Archive for November 29th, 2016

Will Maria Chin be re-arrested after her habeas corpus case had been officially disposed off?

I told Bersih Chairperson Maria Chin after the moving “singing in the rain” at the corner of Jalan Raja, nearby Dataran Merdeka, last night by Bersih supporters that she had to thank the Prime Minister, Datuk Seri Najib Razak for making her an “instant heroine”.

Maria Chin expects to be arrested again by the authorities but she had pledged that this will not shake her spirits and her commitment to fight for fair elections and democracy in Malaysia, as well as the abolition of Special Offences (Special Measures) Act 2012 (Sosma).

Will Maria Chin be re-arrested after her habeas corpus case had been officially disposed off this afternoon? Read the rest of this entry »


The Observer view on corruption, repression and violence threatening fragile democracies

Observer editorial
27th November 2016

Malaysia, Thailand and Burma are all suffering a backwards slide from the basic standards expected of modern-day representative democracies. While the reasons vary, the results are similar: growing public unrest, increased state repression, negative economic effects, weakened institutions and reputational damage.

Malaysia vividly exemplifies these phenomena. The former British colony has never been a faultless democracy. The United Malays National Organisation, representing the ethnic Malay majority, has held power since independence in 1957. The mostly non-Muslim, ethnic Chinese and Indian minorities, whose ancestors were shipped in by the British as cheap labour, have suffered historical discrimination, yet this furore has little to do with history, race or religion. It is about probity in government – which appears to be sorely lacking.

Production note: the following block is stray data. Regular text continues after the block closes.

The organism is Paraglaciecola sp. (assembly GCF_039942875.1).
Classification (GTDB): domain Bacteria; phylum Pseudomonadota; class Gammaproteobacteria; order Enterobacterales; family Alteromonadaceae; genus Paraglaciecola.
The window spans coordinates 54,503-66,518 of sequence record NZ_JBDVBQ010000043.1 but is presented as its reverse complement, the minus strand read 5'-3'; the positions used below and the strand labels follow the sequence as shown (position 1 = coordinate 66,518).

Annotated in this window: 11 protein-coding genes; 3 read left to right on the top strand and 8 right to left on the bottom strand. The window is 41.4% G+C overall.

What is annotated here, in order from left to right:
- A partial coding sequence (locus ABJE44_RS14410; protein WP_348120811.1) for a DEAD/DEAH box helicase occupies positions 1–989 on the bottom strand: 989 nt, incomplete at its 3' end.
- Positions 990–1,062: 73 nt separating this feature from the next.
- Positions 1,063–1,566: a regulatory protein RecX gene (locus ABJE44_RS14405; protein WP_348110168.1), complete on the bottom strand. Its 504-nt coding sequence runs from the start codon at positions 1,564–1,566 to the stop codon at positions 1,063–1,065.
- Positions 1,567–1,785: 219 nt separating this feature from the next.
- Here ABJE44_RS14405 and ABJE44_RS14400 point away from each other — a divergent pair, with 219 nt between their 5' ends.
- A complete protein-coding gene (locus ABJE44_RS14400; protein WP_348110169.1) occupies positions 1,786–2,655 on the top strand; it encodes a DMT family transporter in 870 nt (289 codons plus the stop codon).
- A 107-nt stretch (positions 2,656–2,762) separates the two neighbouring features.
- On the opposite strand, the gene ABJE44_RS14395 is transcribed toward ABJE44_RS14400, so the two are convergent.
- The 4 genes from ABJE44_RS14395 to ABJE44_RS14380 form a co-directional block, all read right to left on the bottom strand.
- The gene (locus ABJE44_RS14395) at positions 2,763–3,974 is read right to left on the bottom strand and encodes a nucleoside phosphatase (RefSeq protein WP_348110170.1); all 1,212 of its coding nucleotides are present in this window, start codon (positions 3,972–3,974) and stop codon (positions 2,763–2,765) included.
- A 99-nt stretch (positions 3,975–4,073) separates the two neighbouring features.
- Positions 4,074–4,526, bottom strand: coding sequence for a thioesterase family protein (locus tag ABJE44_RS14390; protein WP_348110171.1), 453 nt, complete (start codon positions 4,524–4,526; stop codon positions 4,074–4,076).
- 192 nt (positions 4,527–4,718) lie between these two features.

The problem centres on Najib Razak, the prime minister, who is alleged to have benefited from the disappearance of $3.5bn from a state-owned investment company called 1MDB. Last year, the Wall Street Journal reported that $700m was diverted to Najib’s personal bank account. In July, the US justice department alleged wrongdoing by “Malaysian Official 1”, identified as Najib. For his part, Najib flatly denies any wrongdoing.

However, his administration has delayed a parliamentary investigation, purged internal critics and further intimidated Malaysia’s much put-upon independent media. Demonstrators have been attacked by pro-Najib thugs and protest organisers arrested. Last week, the US expressed concern about the continuing detention under counter-terrorism laws of Maria Chin Abdullah, chairwoman of the Bersih pro-democracy group. No one has been charged over the missing funds.

This scandal has gone on for too long. Najib’s leadership has grown toxic. For the good of his country and its creaking democracy, he should stand down, at least until an independent inquiry has established the facts of the 1MDB matter. Sadly, the likelihood of that happening is slim. If Najib can survive in office, he will. Read the rest of this entry »

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